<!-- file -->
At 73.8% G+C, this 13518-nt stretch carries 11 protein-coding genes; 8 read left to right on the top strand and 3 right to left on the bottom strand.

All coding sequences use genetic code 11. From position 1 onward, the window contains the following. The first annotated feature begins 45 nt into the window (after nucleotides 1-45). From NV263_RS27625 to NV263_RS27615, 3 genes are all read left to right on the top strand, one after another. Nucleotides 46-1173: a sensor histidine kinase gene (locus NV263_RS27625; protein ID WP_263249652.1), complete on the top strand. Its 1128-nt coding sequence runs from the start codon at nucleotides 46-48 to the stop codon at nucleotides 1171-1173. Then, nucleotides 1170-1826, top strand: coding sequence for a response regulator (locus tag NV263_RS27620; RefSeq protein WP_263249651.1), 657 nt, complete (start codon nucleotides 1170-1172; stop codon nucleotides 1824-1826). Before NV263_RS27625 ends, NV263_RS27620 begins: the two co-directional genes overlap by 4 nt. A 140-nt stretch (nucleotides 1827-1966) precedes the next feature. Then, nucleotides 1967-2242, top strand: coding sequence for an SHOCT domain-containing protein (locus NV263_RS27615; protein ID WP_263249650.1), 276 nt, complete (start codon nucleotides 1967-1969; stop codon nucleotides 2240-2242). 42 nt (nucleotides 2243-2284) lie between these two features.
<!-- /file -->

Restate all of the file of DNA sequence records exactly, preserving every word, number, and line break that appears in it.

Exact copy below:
At 73.8% G+C, this 13518-nt stretch carries 11 protein-coding genes; 8 read left to right on the top strand and 3 right to left on the bottom strand.

All coding sequences use genetic code 11. From position 1 onward, the window contains the following. The first annotated feature begins 45 nt into the window (after nucleotides 1-45). From NV263_RS27625 to NV263_RS27615, 3 genes are all read left to right on the top strand, one after another. Nucleotides 46-1173: a sensor histidine kinase gene (locus NV263_RS27625; protein ID WP_263249652.1), complete on the top strand. Its 1128-nt coding sequence runs from the start codon at nucleotides 46-48 to the stop codon at nucleotides 1171-1173. Then, nucleotides 1170-1826, top strand: coding sequence for a response regulator (locus tag NV263_RS27620; RefSeq protein WP_263249651.1), 657 nt, complete (start codon nucleotides 1170-1172; stop codon nucleotides 1824-1826). Before NV263_RS27625 ends, NV263_RS27620 begins: the two co-directional genes overlap by 4 nt. A 140-nt stretch (nucleotides 1827-1966) precedes the next feature. Then, nucleotides 1967-2242, top strand: coding sequence for an SHOCT domain-containing protein (locus NV263_RS27615; protein ID WP_263249650.1), 276 nt, complete (start codon nucleotides 1967-1969; stop codon nucleotides 2240-2242). 42 nt (nucleotides 2243-2284) lie between these two features.